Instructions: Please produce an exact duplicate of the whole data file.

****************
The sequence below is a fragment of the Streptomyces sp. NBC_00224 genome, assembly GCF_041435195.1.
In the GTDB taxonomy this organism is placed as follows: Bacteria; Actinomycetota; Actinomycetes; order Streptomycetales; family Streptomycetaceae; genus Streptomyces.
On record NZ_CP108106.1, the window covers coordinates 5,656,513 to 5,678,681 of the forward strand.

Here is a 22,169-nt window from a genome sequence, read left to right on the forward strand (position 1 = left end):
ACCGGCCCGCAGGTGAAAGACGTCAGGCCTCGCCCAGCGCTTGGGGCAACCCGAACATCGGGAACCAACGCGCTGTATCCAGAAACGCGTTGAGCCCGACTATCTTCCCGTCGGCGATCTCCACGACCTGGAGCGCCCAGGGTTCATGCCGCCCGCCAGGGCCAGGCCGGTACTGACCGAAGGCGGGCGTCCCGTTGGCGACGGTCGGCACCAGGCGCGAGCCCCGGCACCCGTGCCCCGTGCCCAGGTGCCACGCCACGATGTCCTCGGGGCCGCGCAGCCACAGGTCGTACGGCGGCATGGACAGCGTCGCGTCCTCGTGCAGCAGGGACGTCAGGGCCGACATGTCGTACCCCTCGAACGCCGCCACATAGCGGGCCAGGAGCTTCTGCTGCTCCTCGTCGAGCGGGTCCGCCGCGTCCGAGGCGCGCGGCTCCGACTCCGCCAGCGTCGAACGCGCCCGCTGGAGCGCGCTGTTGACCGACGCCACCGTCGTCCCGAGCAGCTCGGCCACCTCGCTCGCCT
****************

The sequence below is a fragment of the Streptomyces sp. NBC_00224 genome, assembly GCF_041435195.1.
In the GTDB taxonomy this organism is placed as follows: Bacteria; Actinomycetota; Actinomycetes; order Streptomycetales; family Streptomycetaceae; genus Streptomyces.
On record NZ_CP108106.1, the window covers coordinates 5,656,513 to 5,678,681 of the forward strand.

Here is a 22,169-nt window from a genome sequence, read left to right on the forward strand (position 1 = left end):
ACCGGCCCGCAGGTGAAAGACGTCAGGCCTCGCCCAGCGCTTGGGGCAACCCGAACATCGGGAACCAACGCGCTGTATCCAGAAACGCGTTGAGCCCGACTATCTTCCCGTCGGCGATCTCCACGACCTGGAGCGCCCAGGGTTCATGCCGCCCGCCAGGGCCAGGCCGGTACTGACCGAAGGCGGGCGTCCCGTTGGCGACGGTCGGCACCAGGCGCGAGCCCCGGCACCCGTGCCCCGTGCCCAGGTGCCACGCCACGATGTCCTCGGGGCCGCGCAGCCACAGGTCGTACGGCGGCATGGACAGCGTCGCGTCCTCGTGCAGCAGGGACGTCAGGGCCGACATGTCGTACCCCTCGAACGCCGCCACATAGCGGGCCAGGAGCTTCTGCTGCTCCTCGTCGAGCGGGTCCGCCGCGTCCGAGGCGCGCGGCTCCGACTCCGCCAGCGTCGAACGCGCCCGCTGGAGCGCGCTGTTGACCGACGCCACCGTCGTCCCGAGCAGCTCGGCCACCTCGCTCGCCT